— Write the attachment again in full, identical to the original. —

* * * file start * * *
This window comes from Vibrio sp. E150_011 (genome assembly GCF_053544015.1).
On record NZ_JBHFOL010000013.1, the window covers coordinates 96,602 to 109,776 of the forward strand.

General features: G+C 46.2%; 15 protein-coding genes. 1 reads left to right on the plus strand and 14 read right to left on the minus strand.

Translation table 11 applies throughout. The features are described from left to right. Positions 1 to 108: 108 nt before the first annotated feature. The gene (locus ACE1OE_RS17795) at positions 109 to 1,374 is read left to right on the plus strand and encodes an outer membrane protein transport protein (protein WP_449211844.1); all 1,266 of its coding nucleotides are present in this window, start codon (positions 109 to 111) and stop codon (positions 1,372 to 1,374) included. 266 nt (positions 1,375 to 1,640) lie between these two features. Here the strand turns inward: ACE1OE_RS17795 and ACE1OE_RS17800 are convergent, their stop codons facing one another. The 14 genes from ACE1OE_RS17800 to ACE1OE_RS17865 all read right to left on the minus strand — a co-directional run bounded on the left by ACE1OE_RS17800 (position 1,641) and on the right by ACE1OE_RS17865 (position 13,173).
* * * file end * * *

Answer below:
This window comes from Vibrio sp. E150_011 (genome assembly GCF_053544015.1).
On record NZ_JBHFOL010000013.1, the window covers coordinates 96,602 to 109,776 of the forward strand.

General features: G+C 46.2%; 15 protein-coding genes. 1 reads left to right on the plus strand and 14 read right to left on the minus strand.

Translation table 11 applies throughout. The features are described from left to right. Positions 1 to 108: 108 nt before the first annotated feature. The gene (locus ACE1OE_RS17795) at positions 109 to 1,374 is read left to right on the plus strand and encodes an outer membrane protein transport protein (protein WP_449211844.1); all 1,266 of its coding nucleotides are present in this window, start codon (positions 109 to 111) and stop codon (positions 1,372 to 1,374) included. 266 nt (positions 1,375 to 1,640) lie between these two features. Here the strand turns inward: ACE1OE_RS17795 and ACE1OE_RS17800 are convergent, their stop codons facing one another. The 14 genes from ACE1OE_RS17800 to ACE1OE_RS17865 all read right to left on the minus strand — a co-directional run bounded on the left by ACE1OE_RS17800 (position 1,641) and on the right by ACE1OE_RS17865 (position 13,173).